Court ruling on campaign spending could pay off for GOP
The Supreme Court’s decision Thursday to wipe out most campaign spending limits, coming on top of the Massachusetts Senate race upset, could prove to be a major blow to Democrats and a boost to Republicans in the November midterm elections.
The Massachusetts vote, which ended the Democrats’ filibuster-proof 60-vote majority in the Senate, is already reverberating through lobbying and business-oriented interest groups. Some are rethinking their willingness to cooperate with President Obama on such contentious issues as healthcare and the environment.
And the court decision, which ends a long-standing ban on direct corporate campaign spending, is expected to swell the already substantial flow of money from business groups into Republican coffers.
“The Supreme Court just predetermined the winners of next November’s elections,” an angry Sen. Charles E. Schumer (D-N.Y.) said. “It won’t be Republicans. It won’t be Democrats. It will be corporate America.”
Schumer and Maryland Rep. Chris Van Hollen, chairman of the Democratic House reelection effort, said they would offer legislation to try to scale back the reach of the decision before the congressional elections.
According to Democratic aides, the proposals could include tighter monitoring of rules that prohibit coordination between outside groups and campaigns, or increased disclosure requirements that would force companies to be more transparent about their electoral activities to shareholders and others.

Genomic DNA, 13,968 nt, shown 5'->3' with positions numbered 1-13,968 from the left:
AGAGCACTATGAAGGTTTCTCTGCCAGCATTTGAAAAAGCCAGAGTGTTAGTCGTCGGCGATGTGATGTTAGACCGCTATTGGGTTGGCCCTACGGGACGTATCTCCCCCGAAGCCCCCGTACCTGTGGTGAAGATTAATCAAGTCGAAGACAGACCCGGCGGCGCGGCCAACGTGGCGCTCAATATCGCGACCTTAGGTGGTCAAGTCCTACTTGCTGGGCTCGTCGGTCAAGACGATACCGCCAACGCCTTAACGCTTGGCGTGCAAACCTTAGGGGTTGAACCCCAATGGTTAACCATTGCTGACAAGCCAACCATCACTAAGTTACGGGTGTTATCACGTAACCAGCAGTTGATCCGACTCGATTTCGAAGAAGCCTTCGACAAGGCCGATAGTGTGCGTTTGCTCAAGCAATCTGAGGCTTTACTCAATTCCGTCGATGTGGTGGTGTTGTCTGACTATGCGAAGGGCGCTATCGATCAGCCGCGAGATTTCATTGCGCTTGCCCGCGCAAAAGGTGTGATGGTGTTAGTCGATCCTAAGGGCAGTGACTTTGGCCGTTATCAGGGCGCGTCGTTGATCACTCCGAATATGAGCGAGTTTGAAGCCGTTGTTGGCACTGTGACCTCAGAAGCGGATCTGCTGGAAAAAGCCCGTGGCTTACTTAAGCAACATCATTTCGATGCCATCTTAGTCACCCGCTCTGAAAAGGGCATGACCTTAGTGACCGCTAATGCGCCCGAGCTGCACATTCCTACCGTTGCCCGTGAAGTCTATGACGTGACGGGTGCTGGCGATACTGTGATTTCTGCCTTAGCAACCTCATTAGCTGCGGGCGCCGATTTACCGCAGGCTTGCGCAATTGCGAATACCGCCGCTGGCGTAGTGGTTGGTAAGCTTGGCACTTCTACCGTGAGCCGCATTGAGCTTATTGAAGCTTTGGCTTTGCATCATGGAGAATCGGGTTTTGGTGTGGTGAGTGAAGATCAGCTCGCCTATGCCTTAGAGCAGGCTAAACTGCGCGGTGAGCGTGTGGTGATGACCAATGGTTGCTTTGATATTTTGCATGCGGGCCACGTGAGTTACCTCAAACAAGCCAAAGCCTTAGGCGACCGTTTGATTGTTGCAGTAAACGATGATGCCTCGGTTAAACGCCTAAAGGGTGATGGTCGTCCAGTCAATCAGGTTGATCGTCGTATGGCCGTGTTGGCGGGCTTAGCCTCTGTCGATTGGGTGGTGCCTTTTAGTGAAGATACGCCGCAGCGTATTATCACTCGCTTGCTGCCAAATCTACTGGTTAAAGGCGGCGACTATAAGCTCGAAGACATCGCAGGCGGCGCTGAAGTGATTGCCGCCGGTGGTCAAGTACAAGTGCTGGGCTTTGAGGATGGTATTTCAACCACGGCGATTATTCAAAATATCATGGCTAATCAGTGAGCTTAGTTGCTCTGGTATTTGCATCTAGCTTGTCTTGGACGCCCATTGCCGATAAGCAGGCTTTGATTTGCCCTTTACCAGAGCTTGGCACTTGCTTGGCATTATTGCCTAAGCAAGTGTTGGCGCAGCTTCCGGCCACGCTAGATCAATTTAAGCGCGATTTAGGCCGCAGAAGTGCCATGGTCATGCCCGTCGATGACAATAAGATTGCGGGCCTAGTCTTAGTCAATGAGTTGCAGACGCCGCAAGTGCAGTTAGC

But the fact that the high court grounded its ruling in the 1st Amendment -- holding that corporations have the same rights as individuals to use their funds to express political views -- will make it hard for Congress to legislate substantial restrictions.
The justices did not strike down the ban on direct corporate giving to individual candidates for federal office. But the distinction is not expected to have much impact because most business-related contributions already were flowing through lobbying organizations such as the U.S. Chamber of Commerce and independent groups set up to support candidates on the basis of issues.
In the last few days of the Massachusetts Senate race, for example, the chamber spent more than $1 million in support of the Republican candidate and eventual winner, Scott Brown.
The chamber’s spending has come under fire from reformers, but the Supreme Court decision probably clears the way for the organization to spend more freely than ever on the 2010 midterm contests.
One of Obama’s most notable political achievements in his first year in office was persuading some key Republican-leaning business lobbies to support Democratic initiatives.
Organizations like the Business Roundtable, the National Restaurant Assn., the National Federation of Independent Business and the pharmaceutical industry, for example, broke ranks with the chamber and worked with the administration on healthcare.
But in the days leading up to the Massachusetts vote, when polls showed Brown heading toward an upset, some of those groups turned back fitfully toward their Republican roots.
The National Federation of Independent Business, for example, insisted on more public criticism of the Democrats’ healthcare plan.